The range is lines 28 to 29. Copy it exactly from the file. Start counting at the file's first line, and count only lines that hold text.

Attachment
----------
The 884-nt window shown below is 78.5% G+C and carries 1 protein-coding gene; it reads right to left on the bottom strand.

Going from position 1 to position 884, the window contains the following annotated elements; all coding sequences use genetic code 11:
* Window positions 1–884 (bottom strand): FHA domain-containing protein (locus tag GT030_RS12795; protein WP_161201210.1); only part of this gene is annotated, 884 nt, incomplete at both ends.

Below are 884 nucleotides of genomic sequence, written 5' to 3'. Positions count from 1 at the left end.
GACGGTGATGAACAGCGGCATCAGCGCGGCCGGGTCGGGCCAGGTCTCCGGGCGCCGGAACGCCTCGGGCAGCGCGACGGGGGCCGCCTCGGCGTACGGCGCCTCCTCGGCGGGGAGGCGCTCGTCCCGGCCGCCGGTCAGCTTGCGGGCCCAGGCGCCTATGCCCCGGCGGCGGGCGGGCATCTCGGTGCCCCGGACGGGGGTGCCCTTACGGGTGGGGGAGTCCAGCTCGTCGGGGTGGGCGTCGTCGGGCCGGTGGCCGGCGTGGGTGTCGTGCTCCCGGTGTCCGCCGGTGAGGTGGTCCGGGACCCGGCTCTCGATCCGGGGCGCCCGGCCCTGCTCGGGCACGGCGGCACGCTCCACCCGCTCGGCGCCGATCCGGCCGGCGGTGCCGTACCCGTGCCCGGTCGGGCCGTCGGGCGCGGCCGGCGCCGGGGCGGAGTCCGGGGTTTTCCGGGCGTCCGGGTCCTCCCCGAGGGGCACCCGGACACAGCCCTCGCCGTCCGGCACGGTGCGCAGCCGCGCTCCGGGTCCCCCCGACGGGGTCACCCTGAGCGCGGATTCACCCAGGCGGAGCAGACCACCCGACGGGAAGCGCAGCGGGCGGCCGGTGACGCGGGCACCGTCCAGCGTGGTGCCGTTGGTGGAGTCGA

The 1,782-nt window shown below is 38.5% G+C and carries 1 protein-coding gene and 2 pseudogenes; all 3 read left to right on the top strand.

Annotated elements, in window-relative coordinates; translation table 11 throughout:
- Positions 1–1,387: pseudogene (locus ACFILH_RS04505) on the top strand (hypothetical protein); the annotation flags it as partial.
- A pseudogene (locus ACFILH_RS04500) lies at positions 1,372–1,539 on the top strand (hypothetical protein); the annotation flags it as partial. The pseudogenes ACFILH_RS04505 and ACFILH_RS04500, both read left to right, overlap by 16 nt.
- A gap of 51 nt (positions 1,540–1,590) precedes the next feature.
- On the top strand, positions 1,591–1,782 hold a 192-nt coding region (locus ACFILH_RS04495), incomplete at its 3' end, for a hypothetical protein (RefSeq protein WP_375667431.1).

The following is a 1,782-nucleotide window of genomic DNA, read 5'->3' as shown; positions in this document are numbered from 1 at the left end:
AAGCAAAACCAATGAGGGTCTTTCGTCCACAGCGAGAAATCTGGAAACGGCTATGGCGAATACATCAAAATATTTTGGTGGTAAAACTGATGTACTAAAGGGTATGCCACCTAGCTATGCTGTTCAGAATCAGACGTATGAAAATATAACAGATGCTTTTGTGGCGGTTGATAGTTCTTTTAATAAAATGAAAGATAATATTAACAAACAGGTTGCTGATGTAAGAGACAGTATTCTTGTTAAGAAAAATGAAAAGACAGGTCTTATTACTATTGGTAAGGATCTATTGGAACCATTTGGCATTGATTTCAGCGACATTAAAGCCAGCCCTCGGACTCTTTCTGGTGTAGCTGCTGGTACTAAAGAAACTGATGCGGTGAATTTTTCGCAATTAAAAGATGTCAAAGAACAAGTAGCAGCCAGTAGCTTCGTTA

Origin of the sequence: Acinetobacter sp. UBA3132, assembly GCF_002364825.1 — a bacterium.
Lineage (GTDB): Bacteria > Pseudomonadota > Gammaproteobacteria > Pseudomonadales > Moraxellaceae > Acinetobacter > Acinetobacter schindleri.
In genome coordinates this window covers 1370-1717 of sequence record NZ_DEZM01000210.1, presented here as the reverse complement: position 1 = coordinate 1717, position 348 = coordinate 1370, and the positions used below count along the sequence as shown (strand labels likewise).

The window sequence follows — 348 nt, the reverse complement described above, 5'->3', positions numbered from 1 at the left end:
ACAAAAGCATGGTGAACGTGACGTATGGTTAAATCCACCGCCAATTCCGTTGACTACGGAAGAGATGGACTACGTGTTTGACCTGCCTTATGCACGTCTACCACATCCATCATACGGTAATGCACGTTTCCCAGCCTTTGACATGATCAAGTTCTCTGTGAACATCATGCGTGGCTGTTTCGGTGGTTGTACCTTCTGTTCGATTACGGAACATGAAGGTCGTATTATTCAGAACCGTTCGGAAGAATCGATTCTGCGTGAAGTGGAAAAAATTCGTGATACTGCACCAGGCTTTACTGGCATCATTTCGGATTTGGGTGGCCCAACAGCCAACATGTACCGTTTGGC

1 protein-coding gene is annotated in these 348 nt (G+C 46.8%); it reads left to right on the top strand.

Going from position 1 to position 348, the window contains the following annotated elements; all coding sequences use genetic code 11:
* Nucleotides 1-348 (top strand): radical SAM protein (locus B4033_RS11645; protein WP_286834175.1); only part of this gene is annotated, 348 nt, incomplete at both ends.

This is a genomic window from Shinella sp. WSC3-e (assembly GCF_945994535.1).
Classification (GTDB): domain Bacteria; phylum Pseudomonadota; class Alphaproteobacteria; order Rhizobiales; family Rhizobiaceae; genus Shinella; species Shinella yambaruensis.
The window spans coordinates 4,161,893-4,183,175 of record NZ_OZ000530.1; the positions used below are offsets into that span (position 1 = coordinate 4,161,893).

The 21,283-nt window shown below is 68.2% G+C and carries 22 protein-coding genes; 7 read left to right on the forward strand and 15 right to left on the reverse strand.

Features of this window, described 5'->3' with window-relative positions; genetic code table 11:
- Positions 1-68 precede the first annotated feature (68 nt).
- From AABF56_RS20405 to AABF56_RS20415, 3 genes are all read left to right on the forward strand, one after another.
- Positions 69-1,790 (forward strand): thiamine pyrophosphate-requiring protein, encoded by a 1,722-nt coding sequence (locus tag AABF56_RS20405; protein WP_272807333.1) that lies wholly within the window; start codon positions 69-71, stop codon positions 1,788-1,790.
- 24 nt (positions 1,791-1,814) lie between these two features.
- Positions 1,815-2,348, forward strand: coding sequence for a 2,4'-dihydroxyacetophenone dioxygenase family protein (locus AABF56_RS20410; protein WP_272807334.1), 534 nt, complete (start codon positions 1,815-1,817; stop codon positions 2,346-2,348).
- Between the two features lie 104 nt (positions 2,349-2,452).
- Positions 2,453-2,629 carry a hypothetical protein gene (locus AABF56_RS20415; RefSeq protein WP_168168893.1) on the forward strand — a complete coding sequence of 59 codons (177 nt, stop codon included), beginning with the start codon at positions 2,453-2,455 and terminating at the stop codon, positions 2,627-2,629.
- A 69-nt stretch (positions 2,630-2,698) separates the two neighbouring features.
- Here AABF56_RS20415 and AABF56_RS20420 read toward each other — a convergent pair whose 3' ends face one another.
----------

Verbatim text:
- From AABF56_RS20405 to AABF56_RS20415, 3 genes are all read left to right on the forward strand, one after another.
- Positions 69-1,790 (forward strand): thiamine pyrophosphate-requiring protein, encoded by a 1,722-nt coding sequence (locus tag AABF56_RS20405; protein WP_272807333.1) that lies wholly within the window; start codon positions 69-71, stop codon positions 1,788-1,790.